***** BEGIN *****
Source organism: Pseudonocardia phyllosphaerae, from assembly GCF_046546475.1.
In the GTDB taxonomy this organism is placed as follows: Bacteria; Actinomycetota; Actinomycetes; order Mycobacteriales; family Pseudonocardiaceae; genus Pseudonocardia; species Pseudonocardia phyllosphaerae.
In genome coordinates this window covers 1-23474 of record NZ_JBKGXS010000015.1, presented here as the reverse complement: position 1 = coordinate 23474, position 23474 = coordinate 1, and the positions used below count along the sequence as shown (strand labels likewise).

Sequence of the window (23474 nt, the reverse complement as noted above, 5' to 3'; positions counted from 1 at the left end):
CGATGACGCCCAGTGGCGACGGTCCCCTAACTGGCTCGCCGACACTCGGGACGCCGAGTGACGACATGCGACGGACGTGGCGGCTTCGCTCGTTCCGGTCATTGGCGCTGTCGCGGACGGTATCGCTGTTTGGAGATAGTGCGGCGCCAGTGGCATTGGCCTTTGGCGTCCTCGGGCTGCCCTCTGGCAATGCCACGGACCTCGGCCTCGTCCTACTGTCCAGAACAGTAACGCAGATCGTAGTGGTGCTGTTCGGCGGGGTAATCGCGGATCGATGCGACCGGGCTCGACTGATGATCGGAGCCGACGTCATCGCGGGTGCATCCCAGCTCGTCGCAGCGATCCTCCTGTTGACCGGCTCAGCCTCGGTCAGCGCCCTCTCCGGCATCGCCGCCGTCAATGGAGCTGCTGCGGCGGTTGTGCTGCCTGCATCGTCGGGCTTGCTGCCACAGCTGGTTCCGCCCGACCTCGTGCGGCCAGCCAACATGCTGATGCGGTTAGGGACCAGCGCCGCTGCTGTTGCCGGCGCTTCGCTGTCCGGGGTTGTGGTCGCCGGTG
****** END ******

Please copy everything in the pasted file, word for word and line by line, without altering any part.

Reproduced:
Source organism: Pseudonocardia phyllosphaerae, from assembly GCF_046546475.1.
In the GTDB taxonomy this organism is placed as follows: Bacteria; Actinomycetota; Actinomycetes; order Mycobacteriales; family Pseudonocardiaceae; genus Pseudonocardia; species Pseudonocardia phyllosphaerae.
In genome coordinates this window covers 1-23474 of record NZ_JBKGXS010000015.1, presented here as the reverse complement: position 1 = coordinate 23474, position 23474 = coordinate 1, and the positions used below count along the sequence as shown (strand labels likewise).

Sequence of the window (23474 nt, the reverse complement as noted above, 5' to 3'; positions counted from 1 at the left end):
CGATGACGCCCAGTGGCGACGGTCCCCTAACTGGCTCGCCGACACTCGGGACGCCGAGTGACGACATGCGACGGACGTGGCGGCTTCGCTCGTTCCGGTCATTGGCGCTGTCGCGGACGGTATCGCTGTTTGGAGATAGTGCGGCGCCAGTGGCATTGGCCTTTGGCGTCCTCGGGCTGCCCTCTGGCAATGCCACGGACCTCGGCCTCGTCCTACTGTCCAGAACAGTAACGCAGATCGTAGTGGTGCTGTTCGGCGGGGTAATCGCGGATCGATGCGACCGGGCTCGACTGATGATCGGAGCCGACGTCATCGCGGGTGCATCCCAGCTCGTCGCAGCGATCCTCCTGTTGACCGGCTCAGCCTCGGTCAGCGCCCTCTCCGGCATCGCCGCCGTCAATGGAGCTGCTGCGGCGGTTGTGCTGCCTGCATCGTCGGGCTTGCTGCCACAGCTGGTTCCGCCCGACCTCGTGCGGCCAGCCAACATGCTGATGCGGTTAGGGACCAGCGCCGCTGCTGTTGCCGGCGCTTCGCTGTCCGGGGTTGTGGTCGCCGGTG